Breastfeeding is recognized as the ideal way of feeding healthy infants. The World Health Organization/United Nations Children's Fund Baby-Friendly Hospital Initiative recommends that unless medically indicated, one should avoid feeding infants food or drinks other than breast milk, which may delay onset of full milk production and/or cause early termination of breastfeeding and early weaning.1 Although various studies have established a link between early weaning and prelacteal feedings and/or supplementation, most have been observational in design. Therefore, the primary objective of this study was to determine the effect of supplemental fluids or feedings during the first few days of life on the overall breastfeeding duration and rate of exclusive breastfeeding among healthy infants, via systematic review of relevant studies in electronic databases.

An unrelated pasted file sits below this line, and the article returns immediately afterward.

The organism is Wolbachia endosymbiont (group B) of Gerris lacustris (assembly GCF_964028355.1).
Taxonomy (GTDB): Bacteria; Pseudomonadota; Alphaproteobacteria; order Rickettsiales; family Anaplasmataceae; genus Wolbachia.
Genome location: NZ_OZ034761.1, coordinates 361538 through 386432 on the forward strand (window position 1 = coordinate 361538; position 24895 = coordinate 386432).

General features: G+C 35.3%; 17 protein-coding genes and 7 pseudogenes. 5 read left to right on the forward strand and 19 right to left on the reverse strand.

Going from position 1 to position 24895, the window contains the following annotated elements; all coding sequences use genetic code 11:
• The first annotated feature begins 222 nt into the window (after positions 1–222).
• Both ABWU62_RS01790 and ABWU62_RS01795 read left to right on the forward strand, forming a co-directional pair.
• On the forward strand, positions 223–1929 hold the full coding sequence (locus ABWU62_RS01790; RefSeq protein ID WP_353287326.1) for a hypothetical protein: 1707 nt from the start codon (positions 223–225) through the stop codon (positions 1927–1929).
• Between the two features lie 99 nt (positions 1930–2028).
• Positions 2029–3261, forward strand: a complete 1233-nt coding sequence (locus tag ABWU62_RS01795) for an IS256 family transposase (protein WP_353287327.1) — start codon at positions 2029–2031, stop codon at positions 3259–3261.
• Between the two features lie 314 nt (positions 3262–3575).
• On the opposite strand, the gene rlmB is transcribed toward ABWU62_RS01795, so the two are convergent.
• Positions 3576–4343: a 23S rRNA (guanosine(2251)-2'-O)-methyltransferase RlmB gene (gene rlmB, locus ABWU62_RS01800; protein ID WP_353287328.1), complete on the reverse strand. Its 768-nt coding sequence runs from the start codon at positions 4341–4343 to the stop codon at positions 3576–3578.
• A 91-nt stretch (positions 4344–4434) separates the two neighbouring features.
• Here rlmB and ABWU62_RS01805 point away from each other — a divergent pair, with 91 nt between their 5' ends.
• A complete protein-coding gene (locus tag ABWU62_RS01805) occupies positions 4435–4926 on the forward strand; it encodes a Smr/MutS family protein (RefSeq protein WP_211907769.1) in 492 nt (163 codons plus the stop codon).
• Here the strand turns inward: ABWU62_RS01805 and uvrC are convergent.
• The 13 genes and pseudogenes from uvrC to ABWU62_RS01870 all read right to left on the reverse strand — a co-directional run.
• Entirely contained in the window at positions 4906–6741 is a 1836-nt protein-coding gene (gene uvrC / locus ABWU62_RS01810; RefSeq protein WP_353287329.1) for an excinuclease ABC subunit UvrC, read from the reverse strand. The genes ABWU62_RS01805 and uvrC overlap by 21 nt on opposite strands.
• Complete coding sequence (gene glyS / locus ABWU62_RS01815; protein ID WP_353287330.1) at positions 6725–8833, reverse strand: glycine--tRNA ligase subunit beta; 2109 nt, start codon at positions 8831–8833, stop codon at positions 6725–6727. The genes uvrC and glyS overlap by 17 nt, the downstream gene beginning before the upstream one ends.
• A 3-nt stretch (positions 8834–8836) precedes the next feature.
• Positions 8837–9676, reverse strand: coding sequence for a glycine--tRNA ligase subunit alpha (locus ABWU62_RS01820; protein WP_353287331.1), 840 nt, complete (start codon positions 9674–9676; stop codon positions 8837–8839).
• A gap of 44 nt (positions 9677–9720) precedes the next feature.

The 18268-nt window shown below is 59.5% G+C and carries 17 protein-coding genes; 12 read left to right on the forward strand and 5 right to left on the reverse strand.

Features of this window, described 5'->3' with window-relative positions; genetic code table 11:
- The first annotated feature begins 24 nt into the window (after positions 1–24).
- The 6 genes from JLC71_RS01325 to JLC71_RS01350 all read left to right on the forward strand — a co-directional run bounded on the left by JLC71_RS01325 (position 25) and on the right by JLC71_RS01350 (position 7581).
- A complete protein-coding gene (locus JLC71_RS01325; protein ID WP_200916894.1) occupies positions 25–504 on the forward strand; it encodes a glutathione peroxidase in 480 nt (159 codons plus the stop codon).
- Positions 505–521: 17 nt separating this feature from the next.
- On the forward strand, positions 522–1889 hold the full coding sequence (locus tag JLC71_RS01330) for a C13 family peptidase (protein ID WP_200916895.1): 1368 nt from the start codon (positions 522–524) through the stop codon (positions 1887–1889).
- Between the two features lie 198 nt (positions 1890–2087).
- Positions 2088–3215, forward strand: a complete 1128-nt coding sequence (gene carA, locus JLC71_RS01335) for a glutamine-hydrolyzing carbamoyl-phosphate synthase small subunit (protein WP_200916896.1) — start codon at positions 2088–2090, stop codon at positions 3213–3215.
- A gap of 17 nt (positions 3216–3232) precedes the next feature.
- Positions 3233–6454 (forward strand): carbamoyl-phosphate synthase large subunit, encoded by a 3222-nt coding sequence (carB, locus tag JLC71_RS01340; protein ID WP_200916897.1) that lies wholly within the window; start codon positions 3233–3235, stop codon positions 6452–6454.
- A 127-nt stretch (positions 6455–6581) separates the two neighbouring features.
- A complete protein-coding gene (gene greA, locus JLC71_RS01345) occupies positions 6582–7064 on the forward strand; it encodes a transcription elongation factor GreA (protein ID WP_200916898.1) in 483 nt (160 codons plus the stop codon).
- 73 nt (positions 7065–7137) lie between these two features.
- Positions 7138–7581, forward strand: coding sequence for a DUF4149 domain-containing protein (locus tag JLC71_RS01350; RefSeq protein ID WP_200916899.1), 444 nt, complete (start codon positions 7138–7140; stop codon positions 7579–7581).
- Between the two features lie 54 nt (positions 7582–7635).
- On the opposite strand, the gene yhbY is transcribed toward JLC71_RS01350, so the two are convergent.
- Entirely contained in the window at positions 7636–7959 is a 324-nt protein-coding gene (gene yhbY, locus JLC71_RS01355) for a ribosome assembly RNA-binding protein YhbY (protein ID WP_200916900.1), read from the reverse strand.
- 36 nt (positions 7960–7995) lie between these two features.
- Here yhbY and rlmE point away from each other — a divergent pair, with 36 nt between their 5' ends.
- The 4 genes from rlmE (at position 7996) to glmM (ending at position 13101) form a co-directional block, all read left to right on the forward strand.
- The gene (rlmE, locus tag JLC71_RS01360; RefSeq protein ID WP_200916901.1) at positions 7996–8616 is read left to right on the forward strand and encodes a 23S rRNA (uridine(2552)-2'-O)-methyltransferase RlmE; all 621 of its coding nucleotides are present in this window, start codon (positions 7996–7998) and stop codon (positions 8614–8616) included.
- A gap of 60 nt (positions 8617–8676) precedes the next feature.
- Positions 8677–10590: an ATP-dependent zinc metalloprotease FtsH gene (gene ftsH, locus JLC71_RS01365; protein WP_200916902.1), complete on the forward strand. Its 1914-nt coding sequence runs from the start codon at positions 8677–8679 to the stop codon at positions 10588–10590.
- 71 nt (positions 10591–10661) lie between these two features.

Horvath A, Koletzko B, Kalisz M, Szajewska H. The Effect of Supplemental Fluids or Feedings During the First Days of Life on the Success and Duration of Breastfeeding: A Systematic Review of Randomized Controlled Trials. Arch Pediatr Adolesc Med. 2005;159(6):596–599. doi:10.1001/archpedi.159.6.597